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Does this come in an adult size?

My Sleep: I remember the days…sleeping in. A lazy Saturday where I could wake up at 9 or 10, grab a coffee and watch football in my jammies. And naps? I remember those, too. Such a distant, distant memory. And then came babies…just when one would sleep through the night, then the next one came. Three in the morning feedings, teething pains in the middle of the night, waking up when someone has a nightmare and praying for all my might that the other kids wouldn’t wake up, too. Now, everyone is sleeping through the night, Sawyer is teething (poor guy), and I may never sleep again. The middle of the night has been replaced by 7am on weekend mornings. Seven in the morning, and I open my eyes to see children staring at me while I’m sleeping and then the omnipresent, “Mama…what’s for breakfast? Can I have some milk? Can I watch cartoons?” Yep…I will never sleep again.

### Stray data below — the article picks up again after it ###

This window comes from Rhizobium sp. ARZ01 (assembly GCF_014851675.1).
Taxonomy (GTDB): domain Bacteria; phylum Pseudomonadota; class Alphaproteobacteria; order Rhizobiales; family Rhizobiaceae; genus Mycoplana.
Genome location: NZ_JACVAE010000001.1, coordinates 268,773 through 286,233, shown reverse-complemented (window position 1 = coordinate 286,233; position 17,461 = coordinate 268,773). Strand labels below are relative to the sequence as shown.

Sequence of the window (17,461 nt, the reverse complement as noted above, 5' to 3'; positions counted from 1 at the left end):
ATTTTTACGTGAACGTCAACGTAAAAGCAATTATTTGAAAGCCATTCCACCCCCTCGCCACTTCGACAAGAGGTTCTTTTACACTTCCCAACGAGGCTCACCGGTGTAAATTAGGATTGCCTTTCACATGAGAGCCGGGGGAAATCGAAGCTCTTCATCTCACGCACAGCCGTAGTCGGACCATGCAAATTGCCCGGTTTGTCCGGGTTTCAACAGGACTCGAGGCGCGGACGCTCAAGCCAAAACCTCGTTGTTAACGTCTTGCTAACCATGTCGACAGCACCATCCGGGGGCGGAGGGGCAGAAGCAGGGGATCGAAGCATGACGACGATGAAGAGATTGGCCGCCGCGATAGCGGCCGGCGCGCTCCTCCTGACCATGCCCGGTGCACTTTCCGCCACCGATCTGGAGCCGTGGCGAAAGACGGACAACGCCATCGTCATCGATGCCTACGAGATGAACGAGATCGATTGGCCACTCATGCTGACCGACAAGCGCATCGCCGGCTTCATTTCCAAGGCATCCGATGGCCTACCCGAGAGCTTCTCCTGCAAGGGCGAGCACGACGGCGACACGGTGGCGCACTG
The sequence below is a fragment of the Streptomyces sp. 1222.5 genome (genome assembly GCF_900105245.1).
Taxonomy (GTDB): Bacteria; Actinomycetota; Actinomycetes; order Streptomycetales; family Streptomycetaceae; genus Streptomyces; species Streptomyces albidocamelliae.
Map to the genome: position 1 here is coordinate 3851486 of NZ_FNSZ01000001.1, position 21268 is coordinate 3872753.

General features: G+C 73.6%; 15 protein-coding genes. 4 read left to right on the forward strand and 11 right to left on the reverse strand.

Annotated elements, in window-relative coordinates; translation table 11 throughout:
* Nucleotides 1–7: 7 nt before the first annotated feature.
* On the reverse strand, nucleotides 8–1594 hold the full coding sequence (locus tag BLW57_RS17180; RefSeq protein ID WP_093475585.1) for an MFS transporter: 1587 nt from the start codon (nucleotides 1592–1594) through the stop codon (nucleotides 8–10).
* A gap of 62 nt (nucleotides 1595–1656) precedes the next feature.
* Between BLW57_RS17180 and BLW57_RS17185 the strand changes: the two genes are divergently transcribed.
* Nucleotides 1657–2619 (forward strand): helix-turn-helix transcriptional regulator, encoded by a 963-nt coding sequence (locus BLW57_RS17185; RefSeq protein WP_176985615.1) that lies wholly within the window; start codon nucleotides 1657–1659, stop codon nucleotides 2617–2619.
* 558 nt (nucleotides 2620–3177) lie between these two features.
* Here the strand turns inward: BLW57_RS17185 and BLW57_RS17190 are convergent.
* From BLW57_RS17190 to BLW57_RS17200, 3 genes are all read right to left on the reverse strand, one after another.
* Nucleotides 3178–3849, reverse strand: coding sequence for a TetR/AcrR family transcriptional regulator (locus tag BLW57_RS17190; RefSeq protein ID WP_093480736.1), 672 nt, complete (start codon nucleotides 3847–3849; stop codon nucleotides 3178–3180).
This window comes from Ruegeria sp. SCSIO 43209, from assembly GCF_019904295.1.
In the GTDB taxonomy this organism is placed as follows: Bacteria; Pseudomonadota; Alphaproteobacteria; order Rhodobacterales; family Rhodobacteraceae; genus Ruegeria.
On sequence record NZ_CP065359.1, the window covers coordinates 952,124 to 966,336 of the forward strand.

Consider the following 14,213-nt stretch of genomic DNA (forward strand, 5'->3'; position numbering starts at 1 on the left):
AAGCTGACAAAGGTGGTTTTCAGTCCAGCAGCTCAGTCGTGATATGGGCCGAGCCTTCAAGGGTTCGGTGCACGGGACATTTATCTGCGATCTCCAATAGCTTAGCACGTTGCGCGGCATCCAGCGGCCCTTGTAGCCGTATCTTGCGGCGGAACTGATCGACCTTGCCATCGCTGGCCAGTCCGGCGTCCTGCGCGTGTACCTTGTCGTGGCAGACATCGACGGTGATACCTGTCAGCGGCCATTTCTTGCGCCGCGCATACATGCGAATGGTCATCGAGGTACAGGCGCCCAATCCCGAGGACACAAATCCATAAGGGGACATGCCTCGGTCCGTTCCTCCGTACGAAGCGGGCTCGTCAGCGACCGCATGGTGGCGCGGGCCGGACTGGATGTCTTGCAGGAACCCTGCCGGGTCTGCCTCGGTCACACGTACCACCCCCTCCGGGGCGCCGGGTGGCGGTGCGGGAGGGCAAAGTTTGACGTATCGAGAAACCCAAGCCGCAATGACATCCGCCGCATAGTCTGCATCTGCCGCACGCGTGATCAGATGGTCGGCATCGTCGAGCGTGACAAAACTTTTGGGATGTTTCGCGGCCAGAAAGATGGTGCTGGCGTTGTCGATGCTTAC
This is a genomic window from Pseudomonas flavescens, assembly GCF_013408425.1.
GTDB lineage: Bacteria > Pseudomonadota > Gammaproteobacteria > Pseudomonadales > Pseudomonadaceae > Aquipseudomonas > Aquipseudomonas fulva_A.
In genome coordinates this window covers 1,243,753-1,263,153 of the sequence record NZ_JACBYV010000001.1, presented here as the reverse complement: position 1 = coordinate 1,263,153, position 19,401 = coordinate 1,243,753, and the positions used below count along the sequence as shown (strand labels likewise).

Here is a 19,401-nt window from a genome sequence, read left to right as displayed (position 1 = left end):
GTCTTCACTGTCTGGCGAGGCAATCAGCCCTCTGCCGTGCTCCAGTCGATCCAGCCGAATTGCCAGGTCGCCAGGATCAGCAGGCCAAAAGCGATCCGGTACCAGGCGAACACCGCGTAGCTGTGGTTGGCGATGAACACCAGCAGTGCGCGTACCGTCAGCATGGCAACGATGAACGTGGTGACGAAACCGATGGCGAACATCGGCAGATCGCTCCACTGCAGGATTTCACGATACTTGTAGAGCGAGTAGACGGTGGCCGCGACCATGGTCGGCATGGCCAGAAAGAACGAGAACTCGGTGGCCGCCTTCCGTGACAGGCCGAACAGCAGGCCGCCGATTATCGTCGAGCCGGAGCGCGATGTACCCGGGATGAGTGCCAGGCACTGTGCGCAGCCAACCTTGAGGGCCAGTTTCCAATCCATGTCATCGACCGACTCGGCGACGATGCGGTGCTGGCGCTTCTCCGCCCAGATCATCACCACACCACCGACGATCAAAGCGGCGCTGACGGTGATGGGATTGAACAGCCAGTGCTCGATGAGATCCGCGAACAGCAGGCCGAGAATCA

My Social Life: Jeff and I used to be people about town. We were fun. We went to restaurants and bars and made friends wherever we went. We danced and played pool or darts. We went to our friends’ houses and played Cranium and our new favorite Cards Against Humanity (not…for the politically correct or faint at heart, mind you). Now, we can’t even go out to eat. Why? Because at any moment, one child, two, maybe even all three will blow up and make us feel like any attempt at spending money on a nice evening out was not at all worth the frustration of one of us going to the car with the offending child while the other stays in the restaurant with the other kids, hurriedly finishes dinner, or packs it all to go and eat at home anyway. Not worth it.